1. Paul Scoones Says:

    I’m with you on The Parting of the Ways and Last of the Time Lords, which really are a couple of outstanding examples of the problem, but…

    Forest of the Dead? Really…? I recently rewatched that story and was impressed at just how carefully and thoroughly the elements of that ending are seeded over the course of the story.

  2. Thad Ritchards Says:

    I was referring more to how the Doctor only needed a click of the fingers to open and close the TARDIS doors. A bit Lawrence Milesian in the complaint, but I can see his point.

  3. Paul Scoones Says:

    River Song has throughout the story hinted at her knowledge and admiration for a future version of the Doctor, someone clearly even more powerful and accomplished than the present Doctor, someone who can make “whole armies turn and run away” and can open the TARDIS “doors with a snap of his fingers”. The Doctor is understandably quite unsettled by these revelations, finding himself temporarily reduced to living in the shadow (pardon the pun) of his future self.

    So the final scene, in which the Doctor snaps his fingers and open the TARDIS door is a vital moment, one which poignantly speaks volumes without a single line of dialogue. The expression on the Doctor’s face tells us that his shaken confidence has been restored – he is on the path to becoming the man that River remembers and adores. It’s also entirely credible within the series narrative; as far back as the Hartnell era it’s established that he has a mental link with the TARDIS, so why shouldn’t it respond to his snapping his fingers. To complain about this scene is, I think, to miss some of the story’s meaning.

  4. Thad Ritchards Says:

    The fingers are a signal that the Doctor is developing powers. This means that in some story, at the climax, the Doctor should suddenly develop the power “click fingers and… all the power goes out”. This just sets up that the Doctor may be able to pull more DeMs in the future.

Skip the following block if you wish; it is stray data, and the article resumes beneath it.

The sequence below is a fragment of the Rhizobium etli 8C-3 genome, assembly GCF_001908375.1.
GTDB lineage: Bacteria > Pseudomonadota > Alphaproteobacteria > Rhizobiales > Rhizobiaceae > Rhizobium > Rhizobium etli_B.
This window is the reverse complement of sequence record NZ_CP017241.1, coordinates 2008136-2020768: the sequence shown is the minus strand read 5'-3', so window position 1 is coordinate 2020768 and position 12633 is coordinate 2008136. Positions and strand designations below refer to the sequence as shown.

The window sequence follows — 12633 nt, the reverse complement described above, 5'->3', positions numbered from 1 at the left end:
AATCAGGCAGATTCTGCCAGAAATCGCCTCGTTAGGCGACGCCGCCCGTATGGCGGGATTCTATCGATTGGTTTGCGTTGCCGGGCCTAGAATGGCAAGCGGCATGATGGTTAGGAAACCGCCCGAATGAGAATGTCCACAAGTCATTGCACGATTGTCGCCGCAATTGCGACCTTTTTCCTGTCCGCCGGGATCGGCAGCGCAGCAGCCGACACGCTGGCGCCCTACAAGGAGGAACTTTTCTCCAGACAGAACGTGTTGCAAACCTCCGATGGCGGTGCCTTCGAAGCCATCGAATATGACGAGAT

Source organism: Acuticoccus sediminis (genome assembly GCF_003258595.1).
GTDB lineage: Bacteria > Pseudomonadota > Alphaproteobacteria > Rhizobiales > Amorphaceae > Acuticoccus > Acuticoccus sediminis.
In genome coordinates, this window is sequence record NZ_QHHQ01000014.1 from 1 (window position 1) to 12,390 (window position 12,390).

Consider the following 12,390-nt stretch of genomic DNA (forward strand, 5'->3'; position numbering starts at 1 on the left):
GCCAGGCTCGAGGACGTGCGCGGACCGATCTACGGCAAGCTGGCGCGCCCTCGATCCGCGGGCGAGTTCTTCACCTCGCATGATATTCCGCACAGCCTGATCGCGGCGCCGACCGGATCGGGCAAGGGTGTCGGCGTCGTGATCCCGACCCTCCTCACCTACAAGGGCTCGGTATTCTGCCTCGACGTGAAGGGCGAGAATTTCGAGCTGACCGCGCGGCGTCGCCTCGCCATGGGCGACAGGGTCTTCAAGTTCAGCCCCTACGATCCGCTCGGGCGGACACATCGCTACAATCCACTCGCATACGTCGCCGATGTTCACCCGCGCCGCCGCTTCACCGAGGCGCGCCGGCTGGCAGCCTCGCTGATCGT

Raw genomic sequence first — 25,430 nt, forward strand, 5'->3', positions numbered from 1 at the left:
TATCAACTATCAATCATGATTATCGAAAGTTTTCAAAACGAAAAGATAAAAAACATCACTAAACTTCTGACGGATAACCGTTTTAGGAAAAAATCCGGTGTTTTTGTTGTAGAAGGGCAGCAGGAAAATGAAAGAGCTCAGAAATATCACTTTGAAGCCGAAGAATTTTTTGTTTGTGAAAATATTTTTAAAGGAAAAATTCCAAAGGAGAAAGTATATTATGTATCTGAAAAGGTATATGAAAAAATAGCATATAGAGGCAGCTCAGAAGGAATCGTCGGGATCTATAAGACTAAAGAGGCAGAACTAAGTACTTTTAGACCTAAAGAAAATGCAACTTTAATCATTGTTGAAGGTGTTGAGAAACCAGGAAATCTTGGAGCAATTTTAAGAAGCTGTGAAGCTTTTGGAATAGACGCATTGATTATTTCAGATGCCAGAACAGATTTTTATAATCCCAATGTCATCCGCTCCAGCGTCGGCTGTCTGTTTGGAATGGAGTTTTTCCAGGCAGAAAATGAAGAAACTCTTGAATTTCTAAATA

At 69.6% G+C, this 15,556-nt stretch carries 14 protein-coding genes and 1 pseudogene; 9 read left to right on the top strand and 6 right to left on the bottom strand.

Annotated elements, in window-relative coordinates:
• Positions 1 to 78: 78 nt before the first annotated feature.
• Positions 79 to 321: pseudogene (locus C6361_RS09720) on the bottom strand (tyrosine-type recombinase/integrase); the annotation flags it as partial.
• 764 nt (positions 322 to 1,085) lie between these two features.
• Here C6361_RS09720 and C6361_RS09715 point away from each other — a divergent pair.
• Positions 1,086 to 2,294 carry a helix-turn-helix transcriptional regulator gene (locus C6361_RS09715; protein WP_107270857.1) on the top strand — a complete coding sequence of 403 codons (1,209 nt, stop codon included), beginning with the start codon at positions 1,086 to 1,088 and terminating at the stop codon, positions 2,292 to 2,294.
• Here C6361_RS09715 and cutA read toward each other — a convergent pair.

Now, if we got slowly developing abilities, and this was clearly signposted and stuff, then yes, we can look back at FotD as the beginning. Until then, I’m seeing this as an indicator to keep an eye out for futher DeM moments which will point back to FotD as the explanation.

    We shall see. (insert standard ‘time will tell’ line here.)

    (Anyone else want to jump in here?)

  5. Paul Scoones Says:

    This is a character who can make objects disappear into thin air, can move against the flow of time, can survive for a time unprotected in the vacuum of space, can purge radiation from his body, and can incompacitate his enemies by simply applying a finger to the forehead.

    All of the above ‘developing powers’ have cropped up in past stories with no lasting impact for the ongoing series. Why should the Doctor snapping his fingers to open the TARDIS door be any different…?

  6. Thad Ritchards Says:

    The clicking fingers are not a DeM. Most of the moments you mention are not DeMs. The DeM is the plot moment at the end of the episode. It is merely a sign that more DeMs will come, but no, the clicking fingers are merely a character moment in itself.